The process of managing hypertension according the guidelines of the British Hypertension Society suggest that non-pharmacological options should be explored in all patients who are hypertensive or pre-hypertensive. These measures include;

  • Weight reduction and regular aerobic exercise (e.g., walking) are recommended as the first steps in treating mild to moderate hypertension. Regular exercise improves blood flow and helps to reduce resting heart rate and blood pressure. Several studies indicate that low intensity exercise may be more effective in lowering blood pressure than higher intensity exercise. These steps are highly effective in reducing blood pressure, although drug therapy is still necessary for many patients with moderate or severe hypertension to bring their blood pressure down to a safe level.

  • Reducing dietary sugar intake

  • Reducing sodium (salt) in the diet may be effective: It decreases blood pressure in about 33% of people (see above). Many people use a salt substitute to reduce their salt intake.

  • Additional dietary changes beneficial to reducing blood pressure includes the DASH diet (dietary approaches to stop hypertension), which is rich in fruits and vegetables and low-fat or fat-free dairy foods. This diet has been shown to be effective based on research sponsored by the National Heart, Lung, and Blood Institute. In addition, an increase in daily calcium intake has the benefit of increasing dietary potassium, which theoretically can offset the effect of sodium and act on the kidney to decrease blood pressure. This has also been shown to be highly effective in reducing blood pressure.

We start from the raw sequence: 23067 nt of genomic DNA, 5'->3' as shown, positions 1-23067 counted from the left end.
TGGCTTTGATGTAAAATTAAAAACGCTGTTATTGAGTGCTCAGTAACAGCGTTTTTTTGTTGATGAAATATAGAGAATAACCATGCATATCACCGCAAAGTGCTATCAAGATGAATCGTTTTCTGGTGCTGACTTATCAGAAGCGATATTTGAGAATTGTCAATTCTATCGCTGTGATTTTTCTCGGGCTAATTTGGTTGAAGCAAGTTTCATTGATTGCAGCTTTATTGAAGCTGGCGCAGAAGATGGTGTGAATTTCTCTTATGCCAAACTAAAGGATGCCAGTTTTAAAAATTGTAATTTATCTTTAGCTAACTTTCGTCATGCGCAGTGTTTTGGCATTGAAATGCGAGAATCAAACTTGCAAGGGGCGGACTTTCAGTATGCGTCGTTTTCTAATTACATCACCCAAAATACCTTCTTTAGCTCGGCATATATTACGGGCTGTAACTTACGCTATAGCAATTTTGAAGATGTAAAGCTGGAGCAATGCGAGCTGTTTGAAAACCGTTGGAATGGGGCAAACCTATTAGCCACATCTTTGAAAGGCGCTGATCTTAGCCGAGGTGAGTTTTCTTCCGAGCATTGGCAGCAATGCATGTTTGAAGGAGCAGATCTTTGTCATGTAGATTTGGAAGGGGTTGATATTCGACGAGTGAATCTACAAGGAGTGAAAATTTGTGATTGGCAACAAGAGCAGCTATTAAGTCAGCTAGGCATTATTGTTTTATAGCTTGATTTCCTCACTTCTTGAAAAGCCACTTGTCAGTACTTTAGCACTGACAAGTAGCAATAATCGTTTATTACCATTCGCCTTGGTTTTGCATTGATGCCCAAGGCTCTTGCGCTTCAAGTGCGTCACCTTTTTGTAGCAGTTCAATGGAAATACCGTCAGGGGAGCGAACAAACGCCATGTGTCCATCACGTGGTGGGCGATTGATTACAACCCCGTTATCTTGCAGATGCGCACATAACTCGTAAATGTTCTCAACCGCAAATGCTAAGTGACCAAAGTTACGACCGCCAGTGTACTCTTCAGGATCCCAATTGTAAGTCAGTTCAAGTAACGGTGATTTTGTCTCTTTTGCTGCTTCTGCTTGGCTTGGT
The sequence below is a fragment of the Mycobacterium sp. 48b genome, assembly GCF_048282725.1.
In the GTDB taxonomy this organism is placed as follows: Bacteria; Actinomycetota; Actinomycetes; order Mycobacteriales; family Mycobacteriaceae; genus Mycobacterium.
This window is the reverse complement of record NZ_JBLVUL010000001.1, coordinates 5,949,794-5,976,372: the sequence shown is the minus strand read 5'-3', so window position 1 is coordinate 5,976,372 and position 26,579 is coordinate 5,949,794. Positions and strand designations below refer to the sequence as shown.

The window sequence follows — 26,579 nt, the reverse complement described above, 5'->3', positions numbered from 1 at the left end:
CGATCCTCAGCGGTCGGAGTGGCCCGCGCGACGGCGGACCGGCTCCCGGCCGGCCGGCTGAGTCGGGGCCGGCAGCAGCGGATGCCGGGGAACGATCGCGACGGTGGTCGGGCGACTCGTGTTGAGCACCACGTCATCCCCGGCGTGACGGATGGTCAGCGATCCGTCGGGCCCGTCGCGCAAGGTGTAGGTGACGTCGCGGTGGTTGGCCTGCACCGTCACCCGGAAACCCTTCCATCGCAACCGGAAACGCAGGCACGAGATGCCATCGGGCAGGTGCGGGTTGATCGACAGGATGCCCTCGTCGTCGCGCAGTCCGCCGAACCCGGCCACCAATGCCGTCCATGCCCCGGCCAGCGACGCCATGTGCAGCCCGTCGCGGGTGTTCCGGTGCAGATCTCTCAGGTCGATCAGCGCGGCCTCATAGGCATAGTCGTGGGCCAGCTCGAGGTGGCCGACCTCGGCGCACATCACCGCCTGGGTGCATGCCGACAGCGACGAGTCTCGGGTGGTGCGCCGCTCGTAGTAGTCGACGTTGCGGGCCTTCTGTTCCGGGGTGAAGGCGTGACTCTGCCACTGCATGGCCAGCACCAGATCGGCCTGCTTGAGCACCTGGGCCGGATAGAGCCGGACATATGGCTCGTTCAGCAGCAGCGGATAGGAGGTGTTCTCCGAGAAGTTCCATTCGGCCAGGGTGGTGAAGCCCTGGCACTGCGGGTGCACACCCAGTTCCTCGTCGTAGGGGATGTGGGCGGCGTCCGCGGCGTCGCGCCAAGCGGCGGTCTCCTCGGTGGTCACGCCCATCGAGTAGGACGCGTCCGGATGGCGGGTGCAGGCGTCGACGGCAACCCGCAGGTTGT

• Discontinuing tobacco use and alcohol consumption has been shown to lower blood pressure. The exact mechanisms are not fully understood, but blood pressure (especially systolic) always transiently increases following alcohol or nicotine consumption. Besides, abstention from cigarette smoking is important for people with hypertension because it reduces the risk of many dangerous outcomes of hypertension, such as stroke and heart attack. Note that coffee drinking (caffeine ingestion) also increases blood pressure transiently but does not produce chronic hypertension.

  • Reducing stress, for example with relaxation therapy, such as meditation and other mindbody relaxation techniques, by reducing environmental stress such as high sound levels and over-illumination can be an additional method of ameliorating hypertension. Jacobson's Progressive Muscle Relaxation and biofeedback are also used, particularly, device-guided paced breathing, although meta-analysis suggests it is not effective unless combined with other relaxation techniques.